The Future According to Rishad Tobaccowala

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Cover image for  article: The Future According to Rishad Tobaccowala

We are all interested in the future since we will be spending the rest of our lives there. And the future by definition is unknowable since it is yet to unfold. However, there are three very high probabilities about the future that we should heed so that we can better align and adapt to what is likely to occur.

The three high probabilities.

  1. The future will not fit the containers of the past. From organizational structure to how markets are organized, the existing ways of doing business have been optimized on what has come before. The challenge for most of us is to realize that the future refuses to be contained in the containers of the past whether it be media, money, markets or mindsets.
  2. The future will come from the slime and not the heavens. Future prognosticating is often aligned with crystal ball gazing, scenario planning and blue-sky thinking. We look ahead and above. We watch market leaders and todays visionaries and time after time we are surprised that the future did not come from where we were looking but from those we looked down upon or were outside the "velvet rope" or who never appeared on our radar.
  3. The future, while challenging for some, is likely to be much better for most. Someone said that they were not afraid of the future, but they were scared out of their minds by the headlines. When it bleeds it leads? What enrages powers the algorithms that are built on what engages. While there are real challenges, and some segments of society and certain regions fail and slip back, history indicates that for humanity as a whole the future can be looked at with optimism.

The future does not fit in the containers of the past.

Let us consider just three arenas that surround us every day: a) Media, b) Markets and Money and c) Mindsets.

Media

There was a time that most of the media we consumed fit in containers called compact discs or DVDs or newspapers or magazines. They have all now been unbundled down to individual scenes, songs and articles -- all digitized, streamed and available for re-mix and re-posting.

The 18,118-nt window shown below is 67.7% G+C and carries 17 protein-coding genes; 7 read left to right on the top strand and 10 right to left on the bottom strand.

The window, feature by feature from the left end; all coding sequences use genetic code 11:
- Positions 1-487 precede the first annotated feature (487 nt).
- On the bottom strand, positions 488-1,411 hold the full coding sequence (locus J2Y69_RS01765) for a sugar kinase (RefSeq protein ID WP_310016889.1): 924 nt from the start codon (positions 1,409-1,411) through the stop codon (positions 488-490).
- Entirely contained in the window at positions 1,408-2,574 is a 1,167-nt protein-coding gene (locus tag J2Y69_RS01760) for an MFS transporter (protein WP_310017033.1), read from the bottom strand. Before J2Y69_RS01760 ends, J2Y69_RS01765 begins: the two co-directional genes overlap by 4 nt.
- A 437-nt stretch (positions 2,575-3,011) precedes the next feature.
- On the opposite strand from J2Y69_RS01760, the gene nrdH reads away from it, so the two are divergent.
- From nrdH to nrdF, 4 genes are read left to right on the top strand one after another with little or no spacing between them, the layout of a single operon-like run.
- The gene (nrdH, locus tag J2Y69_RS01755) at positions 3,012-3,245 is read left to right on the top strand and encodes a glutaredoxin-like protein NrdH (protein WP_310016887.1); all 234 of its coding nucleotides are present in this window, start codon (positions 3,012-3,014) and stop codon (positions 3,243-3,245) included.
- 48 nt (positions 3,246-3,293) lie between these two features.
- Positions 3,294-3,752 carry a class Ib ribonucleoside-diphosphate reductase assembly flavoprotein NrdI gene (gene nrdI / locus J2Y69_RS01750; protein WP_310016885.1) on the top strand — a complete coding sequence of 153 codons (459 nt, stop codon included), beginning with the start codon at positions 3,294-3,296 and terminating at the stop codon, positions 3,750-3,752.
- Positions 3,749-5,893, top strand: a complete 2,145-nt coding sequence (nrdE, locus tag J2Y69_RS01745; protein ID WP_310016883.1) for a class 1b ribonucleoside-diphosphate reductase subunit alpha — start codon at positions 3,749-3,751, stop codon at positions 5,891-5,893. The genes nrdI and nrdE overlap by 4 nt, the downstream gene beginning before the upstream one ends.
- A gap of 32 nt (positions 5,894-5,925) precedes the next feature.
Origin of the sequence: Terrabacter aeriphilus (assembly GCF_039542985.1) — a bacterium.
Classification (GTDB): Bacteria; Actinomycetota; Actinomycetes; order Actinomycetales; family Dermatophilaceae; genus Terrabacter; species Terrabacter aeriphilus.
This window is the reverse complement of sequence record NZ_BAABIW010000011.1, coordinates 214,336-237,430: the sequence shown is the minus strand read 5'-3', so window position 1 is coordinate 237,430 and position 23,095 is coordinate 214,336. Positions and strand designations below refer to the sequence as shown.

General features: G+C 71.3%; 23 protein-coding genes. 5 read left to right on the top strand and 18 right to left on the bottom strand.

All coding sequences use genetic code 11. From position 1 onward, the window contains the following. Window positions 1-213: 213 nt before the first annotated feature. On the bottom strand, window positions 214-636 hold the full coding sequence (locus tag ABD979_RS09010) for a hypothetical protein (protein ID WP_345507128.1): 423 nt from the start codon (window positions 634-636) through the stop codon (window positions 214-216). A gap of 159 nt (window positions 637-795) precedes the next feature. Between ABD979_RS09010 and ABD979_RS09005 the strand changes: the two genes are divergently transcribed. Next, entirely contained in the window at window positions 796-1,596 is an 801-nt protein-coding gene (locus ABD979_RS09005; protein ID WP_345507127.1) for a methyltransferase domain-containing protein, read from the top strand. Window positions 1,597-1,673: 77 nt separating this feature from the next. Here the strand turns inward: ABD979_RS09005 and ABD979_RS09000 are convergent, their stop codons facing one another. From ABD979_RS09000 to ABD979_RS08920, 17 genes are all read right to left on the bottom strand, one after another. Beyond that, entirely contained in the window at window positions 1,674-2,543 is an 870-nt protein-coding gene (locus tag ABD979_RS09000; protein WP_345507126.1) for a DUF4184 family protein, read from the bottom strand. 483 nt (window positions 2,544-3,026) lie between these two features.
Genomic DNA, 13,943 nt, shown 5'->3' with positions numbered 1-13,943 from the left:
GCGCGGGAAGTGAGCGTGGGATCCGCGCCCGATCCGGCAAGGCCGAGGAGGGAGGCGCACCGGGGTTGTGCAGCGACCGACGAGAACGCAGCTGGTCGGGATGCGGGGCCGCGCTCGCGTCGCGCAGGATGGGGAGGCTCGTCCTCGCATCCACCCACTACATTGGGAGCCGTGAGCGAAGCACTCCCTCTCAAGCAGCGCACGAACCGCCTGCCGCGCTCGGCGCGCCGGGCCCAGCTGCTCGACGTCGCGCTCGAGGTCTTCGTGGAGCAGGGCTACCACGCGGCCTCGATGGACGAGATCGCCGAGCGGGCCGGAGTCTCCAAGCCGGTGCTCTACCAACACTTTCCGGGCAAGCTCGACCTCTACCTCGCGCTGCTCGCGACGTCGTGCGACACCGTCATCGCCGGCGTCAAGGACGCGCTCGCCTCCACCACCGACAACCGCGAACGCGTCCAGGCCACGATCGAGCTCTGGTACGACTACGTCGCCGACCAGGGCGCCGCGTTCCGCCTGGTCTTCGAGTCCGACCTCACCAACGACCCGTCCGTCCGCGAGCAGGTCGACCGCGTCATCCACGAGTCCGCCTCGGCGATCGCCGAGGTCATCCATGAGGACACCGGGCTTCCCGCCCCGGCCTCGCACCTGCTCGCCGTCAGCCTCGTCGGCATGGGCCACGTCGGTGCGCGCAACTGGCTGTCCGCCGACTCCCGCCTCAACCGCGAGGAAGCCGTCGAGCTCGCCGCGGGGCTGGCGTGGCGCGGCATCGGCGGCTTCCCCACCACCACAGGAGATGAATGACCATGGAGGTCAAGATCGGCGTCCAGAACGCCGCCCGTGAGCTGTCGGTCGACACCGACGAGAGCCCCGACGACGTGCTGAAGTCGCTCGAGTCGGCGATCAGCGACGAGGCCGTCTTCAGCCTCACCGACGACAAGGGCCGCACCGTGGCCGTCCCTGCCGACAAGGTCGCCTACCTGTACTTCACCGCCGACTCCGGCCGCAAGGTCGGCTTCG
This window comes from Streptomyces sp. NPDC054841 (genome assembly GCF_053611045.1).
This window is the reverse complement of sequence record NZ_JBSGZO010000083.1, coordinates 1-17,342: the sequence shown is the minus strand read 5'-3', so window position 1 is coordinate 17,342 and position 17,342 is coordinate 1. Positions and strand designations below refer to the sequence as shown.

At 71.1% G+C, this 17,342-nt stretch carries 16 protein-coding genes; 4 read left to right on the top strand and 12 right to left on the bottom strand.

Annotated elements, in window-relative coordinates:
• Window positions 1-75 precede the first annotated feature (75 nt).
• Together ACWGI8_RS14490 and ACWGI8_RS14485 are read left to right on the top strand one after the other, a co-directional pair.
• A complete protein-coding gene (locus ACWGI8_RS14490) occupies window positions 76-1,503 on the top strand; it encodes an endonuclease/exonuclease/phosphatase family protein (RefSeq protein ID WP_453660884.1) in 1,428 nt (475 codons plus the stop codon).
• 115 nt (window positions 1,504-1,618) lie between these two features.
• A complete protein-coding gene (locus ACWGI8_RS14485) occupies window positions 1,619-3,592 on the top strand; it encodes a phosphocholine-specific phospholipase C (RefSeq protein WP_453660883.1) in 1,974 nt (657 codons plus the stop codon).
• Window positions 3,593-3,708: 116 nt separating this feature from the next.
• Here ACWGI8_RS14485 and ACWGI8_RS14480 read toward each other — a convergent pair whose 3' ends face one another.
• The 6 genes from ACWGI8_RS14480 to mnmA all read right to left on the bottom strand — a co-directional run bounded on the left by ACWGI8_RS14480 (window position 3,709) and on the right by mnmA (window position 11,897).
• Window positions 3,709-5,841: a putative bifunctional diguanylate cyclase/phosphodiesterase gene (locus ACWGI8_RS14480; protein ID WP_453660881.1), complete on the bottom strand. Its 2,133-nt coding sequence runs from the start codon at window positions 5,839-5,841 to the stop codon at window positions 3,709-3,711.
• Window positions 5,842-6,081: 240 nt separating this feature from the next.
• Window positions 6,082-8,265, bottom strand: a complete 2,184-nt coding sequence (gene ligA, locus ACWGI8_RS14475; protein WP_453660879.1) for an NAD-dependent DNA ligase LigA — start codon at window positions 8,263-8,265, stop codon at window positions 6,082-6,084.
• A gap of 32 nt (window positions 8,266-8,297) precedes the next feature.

Media fit in containers of time whether it was a television network's programming grid or the deadlines when newspapers and magazines went to press. Movies were marched along their windowing schedule from theater to pay tv to video to cable to tv.

Now windows have shortened and collapsed, and everything is increasingly in real time. Movies and television show long lost to time or another region are resurrected on Criterion or can be viewed with a VPN and an app. Schedules are malleable.

Media used to fit form. There was print and there was audio and there was video. But in a digitized world the containers between forms were eroded away by the hydrochloric acid of code and everything became multi-media and then immersible and swappable and interactive. This is the difference between the first pictures on Instagram and today's Instagram stories.

Even the containers of search, mobile, social and e-commerce are leaking into each other and mongrelizing as we speak. What is WeChat or a shoppable format with internal search and embedded e-commerce?

Markets and Money

Soon the Miami Heat arena will be renamed for a company called FTX which allows for 24-hour trading globally of many instruments and creates new markets and instruments.

Crypto currencies and blockchain, which most people disdained, are re-configuring the future of transaction, store of value and exchange.

Wall Street Bets and Stock Twits are for many a modern Bloomberg terminal, and the revolution is on Robinhood.